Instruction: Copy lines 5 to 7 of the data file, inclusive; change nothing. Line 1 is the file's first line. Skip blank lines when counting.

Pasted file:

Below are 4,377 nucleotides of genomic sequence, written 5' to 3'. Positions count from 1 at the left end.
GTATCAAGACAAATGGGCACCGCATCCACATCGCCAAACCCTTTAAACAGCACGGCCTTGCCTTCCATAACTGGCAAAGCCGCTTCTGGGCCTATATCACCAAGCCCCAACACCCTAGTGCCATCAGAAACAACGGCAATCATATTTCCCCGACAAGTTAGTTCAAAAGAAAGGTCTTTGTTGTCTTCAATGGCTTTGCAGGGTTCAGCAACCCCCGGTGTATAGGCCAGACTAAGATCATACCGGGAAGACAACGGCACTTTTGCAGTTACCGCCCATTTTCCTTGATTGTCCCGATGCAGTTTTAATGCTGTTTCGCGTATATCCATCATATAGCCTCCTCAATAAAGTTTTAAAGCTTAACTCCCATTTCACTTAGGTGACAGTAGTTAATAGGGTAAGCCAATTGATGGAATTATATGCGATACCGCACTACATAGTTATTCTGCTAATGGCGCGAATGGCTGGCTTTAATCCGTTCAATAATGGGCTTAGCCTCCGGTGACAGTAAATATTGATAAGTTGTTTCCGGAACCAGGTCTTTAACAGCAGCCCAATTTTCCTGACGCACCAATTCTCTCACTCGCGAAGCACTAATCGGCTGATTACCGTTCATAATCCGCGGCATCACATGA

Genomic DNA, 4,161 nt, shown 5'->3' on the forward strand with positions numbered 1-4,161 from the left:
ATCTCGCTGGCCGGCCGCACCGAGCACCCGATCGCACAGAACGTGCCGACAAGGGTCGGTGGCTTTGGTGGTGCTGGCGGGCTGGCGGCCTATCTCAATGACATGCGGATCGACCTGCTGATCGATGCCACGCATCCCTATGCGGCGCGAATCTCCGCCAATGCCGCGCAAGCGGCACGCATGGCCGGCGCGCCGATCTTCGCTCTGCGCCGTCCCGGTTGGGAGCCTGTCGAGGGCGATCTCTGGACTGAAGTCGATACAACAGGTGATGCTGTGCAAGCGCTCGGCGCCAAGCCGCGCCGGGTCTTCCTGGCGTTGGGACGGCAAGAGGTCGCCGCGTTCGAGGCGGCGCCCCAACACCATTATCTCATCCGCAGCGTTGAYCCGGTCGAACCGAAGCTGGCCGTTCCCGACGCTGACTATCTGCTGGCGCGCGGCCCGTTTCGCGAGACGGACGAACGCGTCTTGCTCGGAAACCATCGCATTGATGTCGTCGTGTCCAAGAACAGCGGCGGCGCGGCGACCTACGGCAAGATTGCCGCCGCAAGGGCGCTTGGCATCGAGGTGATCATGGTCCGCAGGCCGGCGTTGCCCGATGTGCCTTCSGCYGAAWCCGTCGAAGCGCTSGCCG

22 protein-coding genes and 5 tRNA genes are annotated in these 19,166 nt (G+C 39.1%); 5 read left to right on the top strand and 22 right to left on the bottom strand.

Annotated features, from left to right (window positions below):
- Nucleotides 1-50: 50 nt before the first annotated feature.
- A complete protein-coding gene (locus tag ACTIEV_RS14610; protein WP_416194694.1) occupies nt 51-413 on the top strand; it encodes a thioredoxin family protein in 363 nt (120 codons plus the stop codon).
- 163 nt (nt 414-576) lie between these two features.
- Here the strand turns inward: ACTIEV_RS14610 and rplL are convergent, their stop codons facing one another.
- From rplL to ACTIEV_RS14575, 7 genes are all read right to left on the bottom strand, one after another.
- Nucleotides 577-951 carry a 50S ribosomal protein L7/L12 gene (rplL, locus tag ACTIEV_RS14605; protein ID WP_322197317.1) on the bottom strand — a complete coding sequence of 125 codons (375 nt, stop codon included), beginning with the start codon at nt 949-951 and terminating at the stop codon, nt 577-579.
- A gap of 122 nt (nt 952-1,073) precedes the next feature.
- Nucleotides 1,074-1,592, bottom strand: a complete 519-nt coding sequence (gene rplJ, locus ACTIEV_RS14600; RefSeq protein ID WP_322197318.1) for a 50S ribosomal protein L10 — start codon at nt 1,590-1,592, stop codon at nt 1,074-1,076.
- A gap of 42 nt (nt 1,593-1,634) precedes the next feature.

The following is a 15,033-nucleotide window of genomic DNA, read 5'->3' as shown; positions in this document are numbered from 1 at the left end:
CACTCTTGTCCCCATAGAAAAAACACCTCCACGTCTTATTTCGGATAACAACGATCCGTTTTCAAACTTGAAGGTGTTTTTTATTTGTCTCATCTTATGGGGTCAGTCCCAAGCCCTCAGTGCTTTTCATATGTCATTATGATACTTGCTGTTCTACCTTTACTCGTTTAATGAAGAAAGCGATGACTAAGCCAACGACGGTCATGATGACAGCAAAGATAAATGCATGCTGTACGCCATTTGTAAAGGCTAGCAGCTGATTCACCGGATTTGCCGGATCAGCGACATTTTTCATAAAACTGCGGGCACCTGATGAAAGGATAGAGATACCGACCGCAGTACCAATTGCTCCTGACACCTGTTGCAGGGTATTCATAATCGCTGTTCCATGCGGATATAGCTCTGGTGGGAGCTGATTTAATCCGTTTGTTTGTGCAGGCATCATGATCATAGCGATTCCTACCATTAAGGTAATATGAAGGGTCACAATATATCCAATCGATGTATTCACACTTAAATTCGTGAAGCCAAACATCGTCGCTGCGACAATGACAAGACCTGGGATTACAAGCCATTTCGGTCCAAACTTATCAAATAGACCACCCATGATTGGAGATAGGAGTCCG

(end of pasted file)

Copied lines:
22 protein-coding genes and 5 tRNA genes are annotated in these 19,166 nt (G+C 39.1%); 5 read left to right on the top strand and 22 right to left on the bottom strand.

Annotated features, from left to right (window positions below):
- Nucleotides 1-50: 50 nt before the first annotated feature.